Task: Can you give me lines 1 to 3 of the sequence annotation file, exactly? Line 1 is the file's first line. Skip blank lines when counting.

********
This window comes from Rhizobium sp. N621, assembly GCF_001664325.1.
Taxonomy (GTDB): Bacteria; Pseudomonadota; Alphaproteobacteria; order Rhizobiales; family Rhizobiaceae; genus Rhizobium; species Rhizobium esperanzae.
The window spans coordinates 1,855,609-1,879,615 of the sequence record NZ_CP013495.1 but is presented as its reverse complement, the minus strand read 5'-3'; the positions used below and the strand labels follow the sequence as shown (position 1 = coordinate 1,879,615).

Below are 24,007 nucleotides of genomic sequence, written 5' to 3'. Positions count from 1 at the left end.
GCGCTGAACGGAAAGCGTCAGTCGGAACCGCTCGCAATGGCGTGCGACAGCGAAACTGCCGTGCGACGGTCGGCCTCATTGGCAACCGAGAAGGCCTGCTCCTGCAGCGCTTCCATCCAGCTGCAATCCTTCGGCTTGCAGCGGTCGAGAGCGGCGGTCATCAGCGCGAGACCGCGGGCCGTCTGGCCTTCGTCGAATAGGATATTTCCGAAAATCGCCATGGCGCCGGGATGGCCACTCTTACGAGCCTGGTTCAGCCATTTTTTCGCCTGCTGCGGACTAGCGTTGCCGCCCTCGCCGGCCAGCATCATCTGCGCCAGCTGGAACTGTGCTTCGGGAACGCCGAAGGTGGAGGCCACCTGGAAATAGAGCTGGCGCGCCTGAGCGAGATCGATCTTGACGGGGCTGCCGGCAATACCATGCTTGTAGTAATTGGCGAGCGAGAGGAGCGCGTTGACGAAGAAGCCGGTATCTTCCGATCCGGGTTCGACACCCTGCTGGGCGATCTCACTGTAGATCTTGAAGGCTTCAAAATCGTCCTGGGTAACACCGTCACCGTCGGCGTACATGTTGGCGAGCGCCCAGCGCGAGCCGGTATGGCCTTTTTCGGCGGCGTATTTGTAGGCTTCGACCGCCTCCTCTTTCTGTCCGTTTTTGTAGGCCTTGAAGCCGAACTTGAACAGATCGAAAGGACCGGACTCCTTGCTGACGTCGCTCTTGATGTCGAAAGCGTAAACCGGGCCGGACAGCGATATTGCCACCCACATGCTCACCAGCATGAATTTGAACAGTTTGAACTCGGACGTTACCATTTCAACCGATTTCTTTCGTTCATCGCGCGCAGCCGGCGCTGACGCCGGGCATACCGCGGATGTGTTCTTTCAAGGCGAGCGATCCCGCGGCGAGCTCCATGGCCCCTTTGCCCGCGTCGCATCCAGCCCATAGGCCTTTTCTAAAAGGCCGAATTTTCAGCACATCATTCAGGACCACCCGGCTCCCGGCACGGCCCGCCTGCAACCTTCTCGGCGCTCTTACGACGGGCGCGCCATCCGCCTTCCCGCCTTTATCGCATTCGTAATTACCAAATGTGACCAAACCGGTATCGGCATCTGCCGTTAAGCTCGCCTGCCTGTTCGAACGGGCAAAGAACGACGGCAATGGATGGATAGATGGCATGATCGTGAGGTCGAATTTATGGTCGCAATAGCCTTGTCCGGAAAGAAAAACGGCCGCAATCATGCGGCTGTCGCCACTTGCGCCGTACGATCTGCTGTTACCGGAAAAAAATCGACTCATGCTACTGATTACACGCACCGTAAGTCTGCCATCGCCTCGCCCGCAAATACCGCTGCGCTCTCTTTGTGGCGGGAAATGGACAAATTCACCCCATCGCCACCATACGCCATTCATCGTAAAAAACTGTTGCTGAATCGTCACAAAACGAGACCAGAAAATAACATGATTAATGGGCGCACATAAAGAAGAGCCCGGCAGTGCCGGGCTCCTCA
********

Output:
This window comes from Rhizobium sp. N621, assembly GCF_001664325.1.
Taxonomy (GTDB): Bacteria; Pseudomonadota; Alphaproteobacteria; order Rhizobiales; family Rhizobiaceae; genus Rhizobium; species Rhizobium esperanzae.
The window spans coordinates 1,855,609-1,879,615 of the sequence record NZ_CP013495.1 but is presented as its reverse complement, the minus strand read 5'-3'; the positions used below and the strand labels follow the sequence as shown (position 1 = coordinate 1,879,615).